Here we move from the subject of odious debt to the subject of foolish debt. That is, debt that is foolish on behalf of both the borrower and the lender.
The bankruptcy legislation signed into law by President Bush last year should have sent a clear signal to shareholders of the banks that lobbied for that bill.
Why would these banks want or need such a law? Only one reason: They know they've built a house of cards and they hope against hope that the government will save their butts by somehow keeping the whole thing from toppling.
Say for instance you're a banker and you've made a loan to Ernie Bishop the cabdriver. You have all the papers there — his salary, insurance. And you can personally vouch for his character. You've done your job as a lender and you know that Mr. Bishop will be willing and able to repay the loan. That being the case, you don't care about some bankruptcy bill. You don't have to care about it. You've done your job wisely and well, and the money you've loaned out will be repaid without you needing to call in the cops or the Congress to threaten Ernie and his family.
Now, imagine you're a banker who's not satisfied with only the tiny stream of business you can get from people like Ernie Bishop. You want to grow, baby, grow, and to do that you're going to have to make a lot of loans and you're going to have to make them fast. You don't have time to check all the papers, or to bother with whether or not you can vouch for their character personally.
So you send out fliers announcing that everyone — absolutely everyone — is "preapproved" for a loan. You send out three billion fliers a year — or roughly 10 for every man, woman and child in the country. You start lending money hand over fist, throwing out money so willy-nilly that you scarcely even bother keeping track of who you're giving it to. "Identity thieves" are scamming fraudulent loans from you with little more than a middle name and a date of birth, but you're growing, baby, growing, and you're making money so fast that you can shrug off this theft as an inconsequential cost of doing business.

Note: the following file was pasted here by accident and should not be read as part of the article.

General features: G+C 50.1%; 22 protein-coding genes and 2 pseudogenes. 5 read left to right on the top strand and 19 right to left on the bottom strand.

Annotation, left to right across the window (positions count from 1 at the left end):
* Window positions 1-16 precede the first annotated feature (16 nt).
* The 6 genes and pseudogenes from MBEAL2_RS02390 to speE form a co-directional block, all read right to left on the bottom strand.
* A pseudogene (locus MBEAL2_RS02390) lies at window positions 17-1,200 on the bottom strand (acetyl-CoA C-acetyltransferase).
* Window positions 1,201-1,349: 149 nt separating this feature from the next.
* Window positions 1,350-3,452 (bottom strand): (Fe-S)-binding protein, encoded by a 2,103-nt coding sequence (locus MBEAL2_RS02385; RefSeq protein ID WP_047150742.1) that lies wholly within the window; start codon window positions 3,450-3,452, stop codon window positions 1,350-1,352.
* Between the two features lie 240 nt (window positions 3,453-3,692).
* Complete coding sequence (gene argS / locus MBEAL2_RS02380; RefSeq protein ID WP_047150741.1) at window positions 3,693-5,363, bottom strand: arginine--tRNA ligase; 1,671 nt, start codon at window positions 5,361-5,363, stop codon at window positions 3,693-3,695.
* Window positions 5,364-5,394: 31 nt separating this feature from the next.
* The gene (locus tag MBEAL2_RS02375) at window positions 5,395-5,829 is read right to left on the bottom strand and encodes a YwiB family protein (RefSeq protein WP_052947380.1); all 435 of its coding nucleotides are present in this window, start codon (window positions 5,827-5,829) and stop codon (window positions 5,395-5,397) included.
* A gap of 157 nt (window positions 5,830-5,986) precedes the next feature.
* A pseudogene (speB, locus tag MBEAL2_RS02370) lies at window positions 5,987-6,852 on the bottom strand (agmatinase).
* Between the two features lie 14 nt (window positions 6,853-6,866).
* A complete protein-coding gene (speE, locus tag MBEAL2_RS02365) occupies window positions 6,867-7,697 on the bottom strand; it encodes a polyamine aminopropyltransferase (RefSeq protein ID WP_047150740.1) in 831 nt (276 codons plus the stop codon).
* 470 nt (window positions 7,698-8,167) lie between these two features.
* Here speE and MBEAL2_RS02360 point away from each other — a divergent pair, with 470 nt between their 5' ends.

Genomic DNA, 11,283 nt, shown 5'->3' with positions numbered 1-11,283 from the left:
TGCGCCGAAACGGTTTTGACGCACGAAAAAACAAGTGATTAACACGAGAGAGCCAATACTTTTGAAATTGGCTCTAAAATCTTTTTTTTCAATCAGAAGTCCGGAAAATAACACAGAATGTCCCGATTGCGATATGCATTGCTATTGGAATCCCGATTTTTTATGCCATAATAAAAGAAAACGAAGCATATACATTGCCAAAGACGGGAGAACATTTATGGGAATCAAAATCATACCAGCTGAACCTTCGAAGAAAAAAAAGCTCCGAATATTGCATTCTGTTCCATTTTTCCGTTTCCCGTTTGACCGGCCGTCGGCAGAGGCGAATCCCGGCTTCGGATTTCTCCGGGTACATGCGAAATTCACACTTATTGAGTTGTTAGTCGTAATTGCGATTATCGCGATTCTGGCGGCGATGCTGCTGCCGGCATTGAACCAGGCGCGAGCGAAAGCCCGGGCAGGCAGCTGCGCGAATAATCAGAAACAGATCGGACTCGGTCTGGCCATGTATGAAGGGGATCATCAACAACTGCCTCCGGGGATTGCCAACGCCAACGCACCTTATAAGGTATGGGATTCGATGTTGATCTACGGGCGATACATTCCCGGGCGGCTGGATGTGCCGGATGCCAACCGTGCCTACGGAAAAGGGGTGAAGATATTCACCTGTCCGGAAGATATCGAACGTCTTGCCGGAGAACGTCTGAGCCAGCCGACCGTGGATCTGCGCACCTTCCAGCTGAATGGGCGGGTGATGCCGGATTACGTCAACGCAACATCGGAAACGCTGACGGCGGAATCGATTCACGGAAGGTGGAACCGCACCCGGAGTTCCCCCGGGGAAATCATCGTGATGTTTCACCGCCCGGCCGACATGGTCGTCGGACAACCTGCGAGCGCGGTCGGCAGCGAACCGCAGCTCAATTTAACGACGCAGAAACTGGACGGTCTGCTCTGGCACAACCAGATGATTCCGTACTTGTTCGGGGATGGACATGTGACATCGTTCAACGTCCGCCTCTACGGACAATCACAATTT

Then somewhere in the back of your mind, or down on the fifth floor, in accounting, some green-visored Jiminy Cricket starts clearing his throat and killing your buzz. All that debt, he points out, is only an asset if we can be sure it will be repaid. And an honest accounting seems to indicate that much of it can't and won't ever be repaid.
You look again at those balance sheets and at all that reckless debt. And you realize you're screwed.
Your only hope — and it's a long shot — is to get a law passed that says that people who don't have the money to repay these loans are legally compelled to repay them anyway.
Some part of you knows that such a law won't work, that all the kings horses and all the kings men can't collect money that just isn't there, that Congress cannot magically legislate that people unable to pay you back have to pay you back anyway.
A responsible banker wouldn't want, or need, or be bothered with, such a ridiculous law. An irresponsible banker will fight for it with the desperation of a drowning man.
We saw this law get passed. We saw which banks were fighting for it. What kind of fool would want to invest in such a bank?